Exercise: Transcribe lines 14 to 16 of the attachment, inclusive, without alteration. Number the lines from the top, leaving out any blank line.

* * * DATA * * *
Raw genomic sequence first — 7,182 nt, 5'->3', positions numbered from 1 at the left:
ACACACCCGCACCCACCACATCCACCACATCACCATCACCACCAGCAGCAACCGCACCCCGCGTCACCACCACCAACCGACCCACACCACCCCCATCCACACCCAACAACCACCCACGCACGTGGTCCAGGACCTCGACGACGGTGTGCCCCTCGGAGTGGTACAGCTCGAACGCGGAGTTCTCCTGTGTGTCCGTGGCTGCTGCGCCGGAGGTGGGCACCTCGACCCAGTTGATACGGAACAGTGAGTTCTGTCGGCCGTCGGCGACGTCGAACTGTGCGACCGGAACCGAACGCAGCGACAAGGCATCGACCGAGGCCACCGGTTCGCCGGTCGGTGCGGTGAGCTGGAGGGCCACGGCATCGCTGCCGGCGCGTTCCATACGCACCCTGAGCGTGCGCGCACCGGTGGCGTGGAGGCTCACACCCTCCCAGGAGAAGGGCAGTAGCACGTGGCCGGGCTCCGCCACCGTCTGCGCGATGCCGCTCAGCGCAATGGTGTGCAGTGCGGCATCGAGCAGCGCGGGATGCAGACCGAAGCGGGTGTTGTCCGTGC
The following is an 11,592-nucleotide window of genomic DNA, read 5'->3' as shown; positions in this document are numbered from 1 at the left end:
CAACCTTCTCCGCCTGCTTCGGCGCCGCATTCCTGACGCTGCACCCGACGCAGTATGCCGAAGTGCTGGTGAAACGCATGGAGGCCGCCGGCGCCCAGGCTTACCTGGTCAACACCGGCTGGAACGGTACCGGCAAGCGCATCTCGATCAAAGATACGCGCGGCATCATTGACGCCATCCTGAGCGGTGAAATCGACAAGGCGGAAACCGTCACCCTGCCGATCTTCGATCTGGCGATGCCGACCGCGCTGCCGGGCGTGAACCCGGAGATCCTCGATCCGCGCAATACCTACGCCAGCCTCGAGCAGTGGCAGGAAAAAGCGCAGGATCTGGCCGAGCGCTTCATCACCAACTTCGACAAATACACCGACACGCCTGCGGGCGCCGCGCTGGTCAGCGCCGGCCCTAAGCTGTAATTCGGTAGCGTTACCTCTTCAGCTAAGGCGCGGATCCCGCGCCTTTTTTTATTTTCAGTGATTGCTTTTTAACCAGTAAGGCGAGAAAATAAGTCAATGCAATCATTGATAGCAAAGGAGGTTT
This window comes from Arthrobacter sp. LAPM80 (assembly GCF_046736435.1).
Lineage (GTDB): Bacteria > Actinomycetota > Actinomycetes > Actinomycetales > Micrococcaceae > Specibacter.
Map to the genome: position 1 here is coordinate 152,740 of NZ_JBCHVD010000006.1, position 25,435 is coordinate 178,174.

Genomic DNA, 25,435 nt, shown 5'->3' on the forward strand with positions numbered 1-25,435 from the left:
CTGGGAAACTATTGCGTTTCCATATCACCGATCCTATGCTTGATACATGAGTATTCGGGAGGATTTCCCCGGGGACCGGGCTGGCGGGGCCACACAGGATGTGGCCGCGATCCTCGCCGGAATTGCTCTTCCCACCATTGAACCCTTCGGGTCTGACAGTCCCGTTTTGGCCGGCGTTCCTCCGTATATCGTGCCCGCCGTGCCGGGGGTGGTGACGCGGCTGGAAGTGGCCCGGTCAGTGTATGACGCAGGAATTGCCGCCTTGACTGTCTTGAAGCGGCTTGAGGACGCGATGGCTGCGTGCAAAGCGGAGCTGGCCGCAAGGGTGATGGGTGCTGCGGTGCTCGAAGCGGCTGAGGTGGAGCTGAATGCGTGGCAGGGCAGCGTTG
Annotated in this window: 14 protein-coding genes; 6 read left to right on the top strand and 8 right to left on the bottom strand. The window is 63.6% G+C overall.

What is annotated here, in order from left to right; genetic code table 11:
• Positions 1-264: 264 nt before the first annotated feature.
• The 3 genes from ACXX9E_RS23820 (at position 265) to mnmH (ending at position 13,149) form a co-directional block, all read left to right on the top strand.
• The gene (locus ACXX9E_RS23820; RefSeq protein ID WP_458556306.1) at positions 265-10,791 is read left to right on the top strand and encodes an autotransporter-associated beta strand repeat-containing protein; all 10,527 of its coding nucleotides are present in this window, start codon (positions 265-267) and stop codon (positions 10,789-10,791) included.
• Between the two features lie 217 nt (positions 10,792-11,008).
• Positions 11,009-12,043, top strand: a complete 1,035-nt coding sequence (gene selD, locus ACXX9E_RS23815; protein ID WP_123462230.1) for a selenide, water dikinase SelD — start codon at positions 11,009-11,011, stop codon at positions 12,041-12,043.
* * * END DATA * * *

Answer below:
• The gene (locus ACXX9E_RS23820; RefSeq protein ID WP_458556306.1) at positions 265-10,791 is read left to right on the top strand and encodes an autotransporter-associated beta strand repeat-containing protein; all 10,527 of its coding nucleotides are present in this window, start codon (positions 265-267) and stop codon (positions 10,789-10,791) included.
• Between the two features lie 217 nt (positions 10,792-11,008).
• Positions 11,009-12,043, top strand: a complete 1,035-nt coding sequence (gene selD, locus ACXX9E_RS23815; protein ID WP_123462230.1) for a selenide, water dikinase SelD — start codon at positions 11,009-11,011, stop codon at positions 12,041-12,043.